Mariners rout Angels 12-0 in season finale

SEATTLE — The Seattle Mariners are hoping their 2013 season looks a lot like their 2012 finale.

The M’s offense exploded and pitcher Blake Beaven kept the Los Angeles Angels’ offense in check with eight scoreless innings as Seattle cruised to a 12-0 win in its season finale Wednesday afternoon at Safeco Field.

“It’s a good strong way to finish the season,” said Mariners manager Eric Wedge. “Blake threw the ball very well today … and offensively the guys were really good. It was a nice way to finish things off.”

It was a career day for Seattle right fielder Casper Wells, who tied a personal best with five runs batted in. His three-run homer with two outs in the bottom of the seventh capped a six-run burst for the Mariners. Wells batted 2-for-3 with a double, two walks and his 10th home run of the year.

“It’s a good way to end the season,” Wells said of getting his 10th homer. “Got double digits in home runs, been trying for the last couple days to get a home run. Came up a little short (on a few deep fly balls). If it was next year, those would have been home runs,” thanks to the recently announced plans to move in the outfield wall at Safeco Field next season.

Wells wasn’t the only Mariner to do damage offensively. Every Seattle starter reached base at least once and scored at least one run. Kyle Seager (2-for-5) and Jesus Montero (2-for-5) scored two runs apiece, with Montero adding three RBI. The Mariners finished with 11 hits.

Seattle chased Angels starting pitcher and Cy Young candidate Jered Weaver from the game after just one inning. Weaver gave up two runs on two hits and walked two batters. He finished the season 20-5, with three of his five losses coming at the hands of the Mariners.

Beavan, meanwhile, might have been pitching to save his spot in next year’s rotation. He went eight innings and didn’t allow a run, or strike out a batter. He gave up seven hits and walked one Angel.

“I wasn’t trying not to strike them out … but I’m not a big strikeout guy anyways,” he said. “For me it’s just about getting outs. Keeping the ball in the park. Keeping the ball on the ground. Keeping the ball down.”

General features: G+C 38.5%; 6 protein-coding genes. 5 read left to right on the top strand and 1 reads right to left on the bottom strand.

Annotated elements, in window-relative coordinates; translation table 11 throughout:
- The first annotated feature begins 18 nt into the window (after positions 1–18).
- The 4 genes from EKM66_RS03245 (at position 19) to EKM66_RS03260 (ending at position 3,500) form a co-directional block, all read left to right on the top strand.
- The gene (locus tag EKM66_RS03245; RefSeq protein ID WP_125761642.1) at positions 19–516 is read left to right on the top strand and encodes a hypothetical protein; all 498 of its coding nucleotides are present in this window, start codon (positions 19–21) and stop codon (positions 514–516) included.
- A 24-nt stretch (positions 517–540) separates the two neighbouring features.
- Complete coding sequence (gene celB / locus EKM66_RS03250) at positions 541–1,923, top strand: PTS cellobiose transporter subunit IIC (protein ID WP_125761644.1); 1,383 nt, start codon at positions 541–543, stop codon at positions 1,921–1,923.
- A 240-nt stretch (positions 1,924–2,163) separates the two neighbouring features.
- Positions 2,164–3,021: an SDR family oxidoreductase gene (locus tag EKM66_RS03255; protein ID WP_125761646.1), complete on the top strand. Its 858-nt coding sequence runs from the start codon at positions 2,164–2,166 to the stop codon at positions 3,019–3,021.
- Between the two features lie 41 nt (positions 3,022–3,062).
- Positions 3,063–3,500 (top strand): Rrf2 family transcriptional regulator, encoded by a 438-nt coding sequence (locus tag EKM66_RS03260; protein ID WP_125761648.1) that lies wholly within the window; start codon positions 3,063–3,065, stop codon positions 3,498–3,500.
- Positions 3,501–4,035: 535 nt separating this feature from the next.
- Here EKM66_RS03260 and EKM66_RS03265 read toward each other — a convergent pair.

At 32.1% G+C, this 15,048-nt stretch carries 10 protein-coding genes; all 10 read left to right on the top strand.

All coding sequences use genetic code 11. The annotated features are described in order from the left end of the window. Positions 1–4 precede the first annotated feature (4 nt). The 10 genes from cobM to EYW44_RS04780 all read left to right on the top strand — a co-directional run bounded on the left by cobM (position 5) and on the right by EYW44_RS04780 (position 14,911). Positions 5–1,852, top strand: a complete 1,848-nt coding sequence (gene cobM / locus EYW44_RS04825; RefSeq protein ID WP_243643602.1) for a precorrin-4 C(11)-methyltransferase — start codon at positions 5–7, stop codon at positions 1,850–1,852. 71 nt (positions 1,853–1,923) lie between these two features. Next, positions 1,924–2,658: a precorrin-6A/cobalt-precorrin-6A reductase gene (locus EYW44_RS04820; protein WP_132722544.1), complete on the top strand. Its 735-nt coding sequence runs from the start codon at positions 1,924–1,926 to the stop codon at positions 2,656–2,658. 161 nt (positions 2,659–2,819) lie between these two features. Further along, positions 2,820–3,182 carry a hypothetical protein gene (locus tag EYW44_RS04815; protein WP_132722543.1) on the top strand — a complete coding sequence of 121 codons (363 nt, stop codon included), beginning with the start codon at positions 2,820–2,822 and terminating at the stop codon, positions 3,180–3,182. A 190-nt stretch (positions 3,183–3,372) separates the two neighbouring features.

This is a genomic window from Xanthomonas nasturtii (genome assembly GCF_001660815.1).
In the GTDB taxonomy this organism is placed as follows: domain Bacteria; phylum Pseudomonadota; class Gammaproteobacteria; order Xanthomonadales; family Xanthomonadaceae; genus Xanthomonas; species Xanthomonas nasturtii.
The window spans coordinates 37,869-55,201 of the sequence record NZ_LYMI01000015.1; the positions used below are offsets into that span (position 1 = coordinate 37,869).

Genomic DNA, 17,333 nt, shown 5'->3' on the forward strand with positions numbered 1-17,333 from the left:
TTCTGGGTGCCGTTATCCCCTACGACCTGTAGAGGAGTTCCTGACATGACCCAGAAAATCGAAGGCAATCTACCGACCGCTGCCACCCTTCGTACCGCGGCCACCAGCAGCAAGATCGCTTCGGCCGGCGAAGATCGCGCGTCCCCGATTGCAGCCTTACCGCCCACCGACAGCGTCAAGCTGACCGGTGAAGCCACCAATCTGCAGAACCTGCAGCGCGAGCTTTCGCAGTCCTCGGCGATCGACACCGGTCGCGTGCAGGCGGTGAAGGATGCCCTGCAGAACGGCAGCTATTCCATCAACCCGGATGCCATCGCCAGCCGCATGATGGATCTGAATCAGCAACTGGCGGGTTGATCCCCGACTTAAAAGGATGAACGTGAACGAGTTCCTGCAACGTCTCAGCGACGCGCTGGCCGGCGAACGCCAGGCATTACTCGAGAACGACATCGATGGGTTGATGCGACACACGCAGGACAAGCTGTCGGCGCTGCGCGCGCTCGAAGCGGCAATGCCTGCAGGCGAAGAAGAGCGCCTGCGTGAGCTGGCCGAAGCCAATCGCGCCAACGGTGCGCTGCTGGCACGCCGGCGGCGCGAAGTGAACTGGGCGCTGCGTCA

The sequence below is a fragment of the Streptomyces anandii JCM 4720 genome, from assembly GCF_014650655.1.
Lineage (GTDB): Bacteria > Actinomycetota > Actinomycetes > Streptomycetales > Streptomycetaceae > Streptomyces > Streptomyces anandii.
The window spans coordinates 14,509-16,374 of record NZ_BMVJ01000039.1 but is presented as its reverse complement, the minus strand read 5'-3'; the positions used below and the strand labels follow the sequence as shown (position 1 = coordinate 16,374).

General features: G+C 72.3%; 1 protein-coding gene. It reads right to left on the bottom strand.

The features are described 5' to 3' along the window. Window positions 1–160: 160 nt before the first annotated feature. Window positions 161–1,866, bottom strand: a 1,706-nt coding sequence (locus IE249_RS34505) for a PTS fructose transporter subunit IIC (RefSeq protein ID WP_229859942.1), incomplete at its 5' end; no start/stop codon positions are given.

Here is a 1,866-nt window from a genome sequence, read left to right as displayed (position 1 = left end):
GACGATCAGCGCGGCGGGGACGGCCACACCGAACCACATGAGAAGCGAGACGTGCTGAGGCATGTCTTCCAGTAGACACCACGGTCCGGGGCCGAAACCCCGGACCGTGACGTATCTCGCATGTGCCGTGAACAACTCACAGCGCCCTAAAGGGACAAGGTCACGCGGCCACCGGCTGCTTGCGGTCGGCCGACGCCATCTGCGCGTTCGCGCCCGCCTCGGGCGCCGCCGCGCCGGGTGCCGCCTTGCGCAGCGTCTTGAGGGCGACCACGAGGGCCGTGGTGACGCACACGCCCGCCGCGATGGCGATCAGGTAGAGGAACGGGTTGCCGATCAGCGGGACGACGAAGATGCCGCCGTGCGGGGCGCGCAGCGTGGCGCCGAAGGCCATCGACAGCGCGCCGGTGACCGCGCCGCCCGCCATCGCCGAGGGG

As for where he stands going into next season?

“I think everybody’s got to fight for a job— unless you’re Felix (Hernandez),” Beaven said with a laugh.

The final game had a paid attendance of 15,614, bringing the unofficial season total to 1,723,286, the lowest in Safeco Field history. However, the fans had plenty to cheer about during Wednesday’s game, with the Mariners scoring early and often.

Seager hit an RBI double in the first inning that scored leadoff batter Dustin Ackley. Seager scored three batters later on a fielder’s choice by Montero. Seattle kept piling it on, scoring two runs in both the third and sixth innings and then adding six more in the seventh.

Wells said he believes the strong showing in the final game demonstrates the progress the Mariners made this season and underscores that the team is going to play hard every single game, be it Game 1 or Game 162.

“It just shows that we’re not giving in at the end of the season,” Wells said. “The last game we could just kind of give up, but we’re giving it everything we’ve got till the end. It’s just characteristic of our ballclub all year.”

Rookie Mike Trout led the Angels, batting 2-for-3. The speedy Trout was caught trying to steal his 50th base of the season in the first inning, and was thrown out at home while testing the arm of Wells in the sixth.

“He shouldn’t have went there, I was way too shallow,” Wells said with a smile. “… I know he’s going to be running around. Just got him. Threw out the right lure for the Trout man.”

The victory improved the Mariners’ record to 75-87 (.414), an eight game improvement over 2011 (67-95). After the game, there were lots of handshakes and hugs all around as the players prepared to go their separate ways for the offseason.

Wedge said that he is pleased with the improvements made by everybody, and that he expects the Mariners to be even better come 2013.

“We got better. Individuals got better. We got better as a ballclub,” Wedge said. “We’re doing it in a real way. I mean this is a lot different than last year. Obviously we won more games.”

Wedge added that everything the organization is doing “is about building a championship club” and doing it in a manner that can sustain the success for years.

“That’s the road less travelled,” Wedge said. “That takes a little bit longer, and it can be a little more painful at times. But hell man, I’m not just looking to get there. We’re looking to get there and be able to stay there.

“And that’s the path we’re on and that’s the path we’re going to stay on.”

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